Michigan Court of Appeals; Docket #360908; Unpublished
Judges Hood, Cameron, and Garrett; Per Curiam
Official Michigan Reporter Citation: Not Applicable; Link to Opinion
In this unanimous, unpublished, per curiam decision, the Court of Appeals reversed the trial court’s summary disposition order dismissing Plaintiff Wanda Smith’s action for no-fault PIP benefits against Defendant Progressive Marathon Insurance Company (“Progressive”). The Court of Appeals held that there were genuine issues of material fact as to whether the equities weighed in favor of rescinding the subject no-fault policy with respect to Wanda Smith, an innocent third-party thereunder.
Wanda Smith was driving her son, Shalonda Treadway’s, Buick LeSabre when she was involved in an accident. She sought PIP benefits after the accident from Progressive—Treadway’s commercial automobile insurer—but Progressive denied her claim, and moved to rescind Treadway’s policy, based on numerous misrepresentations he made regarding the garaging address for the LeSabre. Smith later filed suit against Progressive, and Progressive moved for summary disposition, arguing that rescission was proper and that the equities weighed in favor of rescission as to Smith, an innocent third party. The trial court agreed with Progressive and granted its motion, basing its ruling on the fact that Smith and Treadway were related Smith’s regular use of the LeSabre——both of which indicated, according to the trial court, that Smith likely knew about Treadway’s misrepresentations.
The Court of Appeals reversed the trial court’s summary disposition order, holding that a question of fact existed as to whether the equities weighed in favor of rescission as to Smith, an innocent third-party. The Court of Appeals observed that the factors for consideration when weighing the equities to determine whether rescission is appropriate with respect to an innocent third party are as follows:
(1) the extent to which the insurer could have uncovered the subject matter of the fraud before the innocent third party was injured; (2) the relationship between the fraudulent insured and the innocent third party to determine if the third party had some knowledge of the fraud; (3) the nature of the innocent third party’s conduct, whether reckless or negligent, in the injury-causing event; (4) the availability of an alternate avenue for recovery if the insurance policy is not enforced; and (5) a determination of whether policy enforcement only serves to relieve the fraudulent insured of what would otherwise be the fraudulent insured’s personal liability to the innocent third party.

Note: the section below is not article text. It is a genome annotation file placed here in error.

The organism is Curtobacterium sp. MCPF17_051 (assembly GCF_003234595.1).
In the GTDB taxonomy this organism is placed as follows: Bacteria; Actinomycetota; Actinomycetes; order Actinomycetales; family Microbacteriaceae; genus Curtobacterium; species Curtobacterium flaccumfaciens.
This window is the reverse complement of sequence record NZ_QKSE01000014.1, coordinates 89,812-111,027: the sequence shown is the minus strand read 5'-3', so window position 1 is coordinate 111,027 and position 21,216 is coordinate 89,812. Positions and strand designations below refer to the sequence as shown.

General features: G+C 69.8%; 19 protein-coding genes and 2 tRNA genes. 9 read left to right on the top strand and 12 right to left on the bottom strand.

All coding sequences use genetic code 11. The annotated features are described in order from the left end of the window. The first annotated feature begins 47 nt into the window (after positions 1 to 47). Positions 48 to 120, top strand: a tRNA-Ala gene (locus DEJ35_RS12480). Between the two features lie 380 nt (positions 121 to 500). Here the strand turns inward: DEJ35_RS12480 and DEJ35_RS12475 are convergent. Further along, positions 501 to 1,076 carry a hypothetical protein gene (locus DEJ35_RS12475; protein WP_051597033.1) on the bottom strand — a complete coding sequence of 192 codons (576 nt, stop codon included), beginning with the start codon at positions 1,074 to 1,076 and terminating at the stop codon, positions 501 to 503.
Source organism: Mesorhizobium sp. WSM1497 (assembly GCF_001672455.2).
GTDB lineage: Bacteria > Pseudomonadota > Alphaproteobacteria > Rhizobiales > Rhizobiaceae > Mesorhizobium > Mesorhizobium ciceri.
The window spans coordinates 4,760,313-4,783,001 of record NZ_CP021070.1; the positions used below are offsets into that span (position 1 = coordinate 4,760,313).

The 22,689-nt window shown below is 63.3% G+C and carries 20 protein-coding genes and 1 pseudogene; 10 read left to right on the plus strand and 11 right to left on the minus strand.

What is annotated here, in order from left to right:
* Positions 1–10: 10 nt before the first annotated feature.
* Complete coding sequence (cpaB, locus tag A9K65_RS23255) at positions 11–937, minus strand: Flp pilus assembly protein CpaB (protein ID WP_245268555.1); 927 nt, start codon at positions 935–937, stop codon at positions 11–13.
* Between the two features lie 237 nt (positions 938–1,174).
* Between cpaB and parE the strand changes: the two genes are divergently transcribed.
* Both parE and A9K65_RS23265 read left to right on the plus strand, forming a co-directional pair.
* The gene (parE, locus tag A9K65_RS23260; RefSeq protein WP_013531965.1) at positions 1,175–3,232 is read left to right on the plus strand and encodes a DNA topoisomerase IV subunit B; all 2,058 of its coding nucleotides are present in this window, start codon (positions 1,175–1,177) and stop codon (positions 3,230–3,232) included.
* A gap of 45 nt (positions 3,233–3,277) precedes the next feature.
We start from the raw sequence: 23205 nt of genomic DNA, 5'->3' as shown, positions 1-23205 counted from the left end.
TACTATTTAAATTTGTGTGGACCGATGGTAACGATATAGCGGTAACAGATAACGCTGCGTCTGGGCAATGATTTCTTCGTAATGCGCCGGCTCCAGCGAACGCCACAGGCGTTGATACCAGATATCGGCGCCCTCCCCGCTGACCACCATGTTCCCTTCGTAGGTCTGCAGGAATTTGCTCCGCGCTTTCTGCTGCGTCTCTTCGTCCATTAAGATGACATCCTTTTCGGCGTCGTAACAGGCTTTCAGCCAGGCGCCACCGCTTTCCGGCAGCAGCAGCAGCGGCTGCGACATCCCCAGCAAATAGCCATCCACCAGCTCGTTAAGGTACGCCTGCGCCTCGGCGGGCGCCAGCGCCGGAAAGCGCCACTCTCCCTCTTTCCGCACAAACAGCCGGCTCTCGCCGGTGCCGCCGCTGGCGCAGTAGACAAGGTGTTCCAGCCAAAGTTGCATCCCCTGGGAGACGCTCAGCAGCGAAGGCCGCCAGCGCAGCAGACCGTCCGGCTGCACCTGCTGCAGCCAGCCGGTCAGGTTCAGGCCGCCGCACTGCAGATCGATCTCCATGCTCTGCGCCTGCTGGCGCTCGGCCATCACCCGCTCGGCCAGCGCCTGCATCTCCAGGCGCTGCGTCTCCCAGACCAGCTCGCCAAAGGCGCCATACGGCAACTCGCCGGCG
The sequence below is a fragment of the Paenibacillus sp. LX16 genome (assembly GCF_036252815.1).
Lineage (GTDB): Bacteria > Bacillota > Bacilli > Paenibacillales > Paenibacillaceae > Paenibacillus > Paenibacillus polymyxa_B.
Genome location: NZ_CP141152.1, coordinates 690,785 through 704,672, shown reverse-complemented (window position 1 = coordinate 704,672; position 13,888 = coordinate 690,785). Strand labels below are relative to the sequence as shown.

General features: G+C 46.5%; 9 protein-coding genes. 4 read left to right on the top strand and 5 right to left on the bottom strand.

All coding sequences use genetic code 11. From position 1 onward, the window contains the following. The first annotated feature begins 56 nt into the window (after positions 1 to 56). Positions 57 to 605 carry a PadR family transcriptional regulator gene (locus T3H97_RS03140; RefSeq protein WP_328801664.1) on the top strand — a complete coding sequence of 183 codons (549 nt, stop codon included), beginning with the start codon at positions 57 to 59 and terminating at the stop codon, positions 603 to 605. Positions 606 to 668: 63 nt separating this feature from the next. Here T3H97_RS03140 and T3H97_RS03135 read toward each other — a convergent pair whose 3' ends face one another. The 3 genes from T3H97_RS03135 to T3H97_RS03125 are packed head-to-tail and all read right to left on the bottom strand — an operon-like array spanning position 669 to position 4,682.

The Court of Appeals determined that the first factor was neutral because there was no evidence to suggest that Progressive could have discovered Treadway’s misrepresentations and because Progressive had no duty to investigate whether Treadway’s representations were true. The Court determined that questions of fact existed as to the second factor because the parties disputed the extent to which Smith had knowledge of Teadway’s fraud, and that the trial court erred by failing to properly analyze that factor. The Court determined that questions of fact existed as to the third factor because the parties disputed whether Smith was negligent in causing the subject accident, and that the trial court erred by failing to properly analyze that factor. The Court determined that the fourth factor weighed in favor of Progressive because Smith waited until after the one-year deadline for applying for benefits with the Michigan Assigned Claims Plan to file a claim with Progressive. Lastly, the Court determined that the fifth factor was neutral. Thus, because questions of fact existed as to factors two and three, the Court of Appeals remanded to the trial court.
“The fourth factor favors Progressive. The first and fifth factor of the equity-balancing test favors neither party. Genuine issues of material fact exist with respect to the second and third factors. Those factual disputes must be resolved by the trial court. See Zurcher v Herveat, 238 Mich App 267, 297; 605 NW2d 329 (1999) (indicating that absent the consent of the parties, equitable remedies are decided by the trial court without a jury). Because there is a factual dispute regarding factors two and three of the equity-balancing test, Smith may still be entitled to equitable relief as an innocent third party. The trial court, therefore, erred in granting summary disposition to Progressive.”